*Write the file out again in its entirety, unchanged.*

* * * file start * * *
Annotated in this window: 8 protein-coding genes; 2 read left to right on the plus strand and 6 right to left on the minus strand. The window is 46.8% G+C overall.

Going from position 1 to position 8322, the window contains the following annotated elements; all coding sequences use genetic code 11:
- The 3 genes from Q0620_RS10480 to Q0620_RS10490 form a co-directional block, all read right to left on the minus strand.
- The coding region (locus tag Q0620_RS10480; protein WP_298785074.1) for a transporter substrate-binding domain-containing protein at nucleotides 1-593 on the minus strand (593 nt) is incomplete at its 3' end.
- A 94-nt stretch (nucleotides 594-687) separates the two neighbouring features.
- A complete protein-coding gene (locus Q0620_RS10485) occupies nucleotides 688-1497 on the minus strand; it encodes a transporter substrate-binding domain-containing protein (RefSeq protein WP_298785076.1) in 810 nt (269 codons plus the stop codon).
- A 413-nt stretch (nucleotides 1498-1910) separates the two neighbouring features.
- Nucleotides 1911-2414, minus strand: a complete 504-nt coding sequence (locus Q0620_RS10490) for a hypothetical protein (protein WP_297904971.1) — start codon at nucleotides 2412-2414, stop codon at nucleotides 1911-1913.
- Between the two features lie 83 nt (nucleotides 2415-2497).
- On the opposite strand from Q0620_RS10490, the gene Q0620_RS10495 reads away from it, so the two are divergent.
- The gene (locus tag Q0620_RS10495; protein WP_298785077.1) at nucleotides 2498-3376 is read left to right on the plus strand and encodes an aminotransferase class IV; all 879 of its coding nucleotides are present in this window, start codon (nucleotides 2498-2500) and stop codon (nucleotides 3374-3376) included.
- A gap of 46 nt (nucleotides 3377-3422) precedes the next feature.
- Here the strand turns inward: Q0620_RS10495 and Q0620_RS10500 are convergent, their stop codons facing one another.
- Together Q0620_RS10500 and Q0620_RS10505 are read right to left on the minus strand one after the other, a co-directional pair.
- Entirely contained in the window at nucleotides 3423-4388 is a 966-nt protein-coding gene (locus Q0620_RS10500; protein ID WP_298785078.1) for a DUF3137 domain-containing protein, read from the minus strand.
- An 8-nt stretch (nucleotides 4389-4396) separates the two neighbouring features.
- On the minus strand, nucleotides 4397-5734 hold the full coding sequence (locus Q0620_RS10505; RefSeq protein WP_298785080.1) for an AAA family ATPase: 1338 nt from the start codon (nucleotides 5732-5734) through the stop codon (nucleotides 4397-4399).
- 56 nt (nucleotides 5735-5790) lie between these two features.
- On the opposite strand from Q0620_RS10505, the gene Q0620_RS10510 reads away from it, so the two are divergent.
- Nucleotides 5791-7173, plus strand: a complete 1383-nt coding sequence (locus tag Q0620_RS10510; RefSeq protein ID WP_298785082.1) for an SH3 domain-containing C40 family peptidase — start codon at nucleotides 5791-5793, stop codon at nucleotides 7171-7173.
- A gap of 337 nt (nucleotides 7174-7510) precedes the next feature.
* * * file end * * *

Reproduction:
Annotated in this window: 8 protein-coding genes; 2 read left to right on the plus strand and 6 right to left on the minus strand. The window is 46.8% G+C overall.

Going from position 1 to position 8322, the window contains the following annotated elements; all coding sequences use genetic code 11:
- The 3 genes from Q0620_RS10480 to Q0620_RS10490 form a co-directional block, all read right to left on the minus strand.
- The coding region (locus tag Q0620_RS10480; protein WP_298785074.1) for a transporter substrate-binding domain-containing protein at nucleotides 1-593 on the minus strand (593 nt) is incomplete at its 3' end.
- A 94-nt stretch (nucleotides 594-687) separates the two neighbouring features.
- A complete protein-coding gene (locus Q0620_RS10485) occupies nucleotides 688-1497 on the minus strand; it encodes a transporter substrate-binding domain-containing protein (RefSeq protein WP_298785076.1) in 810 nt (269 codons plus the stop codon).
- A 413-nt stretch (nucleotides 1498-1910) separates the two neighbouring features.
- Nucleotides 1911-2414, minus strand: a complete 504-nt coding sequence (locus Q0620_RS10490) for a hypothetical protein (protein WP_297904971.1) — start codon at nucleotides 2412-2414, stop codon at nucleotides 1911-1913.
- Between the two features lie 83 nt (nucleotides 2415-2497).
- On the opposite strand from Q0620_RS10490, the gene Q0620_RS10495 reads away from it, so the two are divergent.
- The gene (locus tag Q0620_RS10495; protein WP_298785077.1) at nucleotides 2498-3376 is read left to right on the plus strand and encodes an aminotransferase class IV; all 879 of its coding nucleotides are present in this window, start codon (nucleotides 2498-2500) and stop codon (nucleotides 3374-3376) included.
- A gap of 46 nt (nucleotides 3377-3422) precedes the next feature.
- Here the strand turns inward: Q0620_RS10495 and Q0620_RS10500 are convergent, their stop codons facing one another.
- Together Q0620_RS10500 and Q0620_RS10505 are read right to left on the minus strand one after the other, a co-directional pair.
- Entirely contained in the window at nucleotides 3423-4388 is a 966-nt protein-coding gene (locus Q0620_RS10500; protein ID WP_298785078.1) for a DUF3137 domain-containing protein, read from the minus strand.
- An 8-nt stretch (nucleotides 4389-4396) separates the two neighbouring features.
- On the minus strand, nucleotides 4397-5734 hold the full coding sequence (locus Q0620_RS10505; RefSeq protein WP_298785080.1) for an AAA family ATPase: 1338 nt from the start codon (nucleotides 5732-5734) through the stop codon (nucleotides 4397-4399).
- 56 nt (nucleotides 5735-5790) lie between these two features.
- On the opposite strand from Q0620_RS10505, the gene Q0620_RS10510 reads away from it, so the two are divergent.
- Nucleotides 5791-7173, plus strand: a complete 1383-nt coding sequence (locus tag Q0620_RS10510; RefSeq protein ID WP_298785082.1) for an SH3 domain-containing C40 family peptidase — start codon at nucleotides 5791-5793, stop codon at nucleotides 7171-7173.
- A gap of 337 nt (nucleotides 7174-7510) precedes the next feature.